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When implementing a convolutional neural network (CNN) in theno one comes across two variants of conv2d operator:

And an implementation of max-pooling:

My questions are:

  1. What is the difference between the two implementations of conv2d?
  2. What is the difference between the use of subsample argument of conv2d and the application of max_pool_2d subsampling after conv2d?
    That is what is the difference between:

    conv2d( ..., subsample=(2,2) ) 


    a = conv2d( ..., subsample = (1,1) )
    max_pool_2d( a, ds = (2,2) )
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1 Answer 1

up vote 3 down vote accepted

In answer to your first question, here is the section of the Theano docs that addresses it:

Two similar implementation exists for conv2d:

signal.conv2d and nnet.conv2d.

The former implements a traditional 2D convolution, while the latter implements the convolutional layers present in convolutional neural networks (where filters are 3D and pool over several input channels).

Under the hood they both call the same function, so the only difference is the user interface.

Regarding your second question, the result is different. The equivalent call to:

conv2(..., subsample=(2,2))

would be:


In other words conv2d doesn't take the max over the whole pooling region, but rather the element at index [0,0] of the pooling region.

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Thank you for the excellent answer. Regarding the sub sampling of conv2d: what's the point in implementing such sub sampling scheme? why not implement linear down sampling (i.e., simple average over (2,2) region)? Have you ever encountered a case where subsample argument was different than (1,1)? If so, could you share this example - what is the motivation behind such sampling? Thanks! –  Shai Aug 6 '14 at 13:24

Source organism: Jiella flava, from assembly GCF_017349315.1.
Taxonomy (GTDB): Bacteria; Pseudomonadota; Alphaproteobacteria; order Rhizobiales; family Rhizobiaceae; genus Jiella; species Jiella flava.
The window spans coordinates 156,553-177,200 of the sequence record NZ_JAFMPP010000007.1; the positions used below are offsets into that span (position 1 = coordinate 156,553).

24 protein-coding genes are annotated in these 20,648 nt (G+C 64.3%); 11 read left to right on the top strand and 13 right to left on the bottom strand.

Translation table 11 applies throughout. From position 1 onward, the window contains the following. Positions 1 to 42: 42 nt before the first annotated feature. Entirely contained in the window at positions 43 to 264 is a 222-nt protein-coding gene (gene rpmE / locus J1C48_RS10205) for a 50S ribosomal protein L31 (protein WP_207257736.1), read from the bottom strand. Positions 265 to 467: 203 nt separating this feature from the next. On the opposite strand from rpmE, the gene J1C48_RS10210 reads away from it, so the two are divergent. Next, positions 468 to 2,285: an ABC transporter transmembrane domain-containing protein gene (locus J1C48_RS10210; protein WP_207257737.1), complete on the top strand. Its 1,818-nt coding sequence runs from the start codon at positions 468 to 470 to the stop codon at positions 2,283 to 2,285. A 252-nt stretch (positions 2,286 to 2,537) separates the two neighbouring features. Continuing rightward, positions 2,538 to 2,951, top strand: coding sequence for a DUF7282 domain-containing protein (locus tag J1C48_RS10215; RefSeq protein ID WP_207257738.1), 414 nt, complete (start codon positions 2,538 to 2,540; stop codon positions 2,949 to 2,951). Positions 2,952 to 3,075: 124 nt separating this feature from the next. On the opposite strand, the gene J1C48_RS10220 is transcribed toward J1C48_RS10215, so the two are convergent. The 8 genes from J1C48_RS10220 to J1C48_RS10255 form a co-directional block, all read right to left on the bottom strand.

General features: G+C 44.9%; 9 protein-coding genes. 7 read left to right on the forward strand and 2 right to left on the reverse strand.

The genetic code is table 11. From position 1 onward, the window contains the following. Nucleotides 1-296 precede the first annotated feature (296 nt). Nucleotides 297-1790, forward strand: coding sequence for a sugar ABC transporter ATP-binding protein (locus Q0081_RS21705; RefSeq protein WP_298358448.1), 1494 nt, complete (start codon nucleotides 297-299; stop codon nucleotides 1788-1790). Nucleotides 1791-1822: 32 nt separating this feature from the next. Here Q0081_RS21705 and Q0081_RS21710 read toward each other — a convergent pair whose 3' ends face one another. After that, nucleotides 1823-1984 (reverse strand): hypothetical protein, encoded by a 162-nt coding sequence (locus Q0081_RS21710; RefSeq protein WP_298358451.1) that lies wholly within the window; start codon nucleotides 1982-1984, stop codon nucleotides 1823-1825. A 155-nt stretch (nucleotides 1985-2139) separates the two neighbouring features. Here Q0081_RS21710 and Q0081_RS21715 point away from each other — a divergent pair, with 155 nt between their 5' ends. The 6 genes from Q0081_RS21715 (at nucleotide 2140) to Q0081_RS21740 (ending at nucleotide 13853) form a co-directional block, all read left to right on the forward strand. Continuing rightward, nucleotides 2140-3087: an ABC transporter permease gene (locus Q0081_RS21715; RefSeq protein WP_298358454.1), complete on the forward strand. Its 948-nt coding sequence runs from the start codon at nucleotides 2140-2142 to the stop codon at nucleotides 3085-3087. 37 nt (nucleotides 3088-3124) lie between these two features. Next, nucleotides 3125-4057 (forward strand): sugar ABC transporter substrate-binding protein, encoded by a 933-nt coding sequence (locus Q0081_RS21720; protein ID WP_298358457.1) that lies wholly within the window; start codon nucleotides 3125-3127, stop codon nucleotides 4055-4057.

Doing it that way save computation. So if you suppose your filter are a little translation invariant, skipping some computation to speed it up seem interesting. I don't recall having heard someone try/report linear sub sampling. I know that the max pooling operation is frequently used. The idea is that is the pattern appear at one point, you keep it. Otherwise you don't. It help get some translation invariance. –  nouiz Aug 7 '14 at 13:57
max_pooling is indeed a very common practice, I was asking about the "zero-holding" subsampling option. But thank you anyway for your good answers! –  Shai Aug 7 '14 at 14:18
I think what theano docs calls subsampling is often referred to as "strides" in CNN literature, if that makes it clearer for someone. –  tsiki Oct 11 '14 at 22:11
I'll add this in Theano doc. –  nouiz Oct 14 '14 at 14:07

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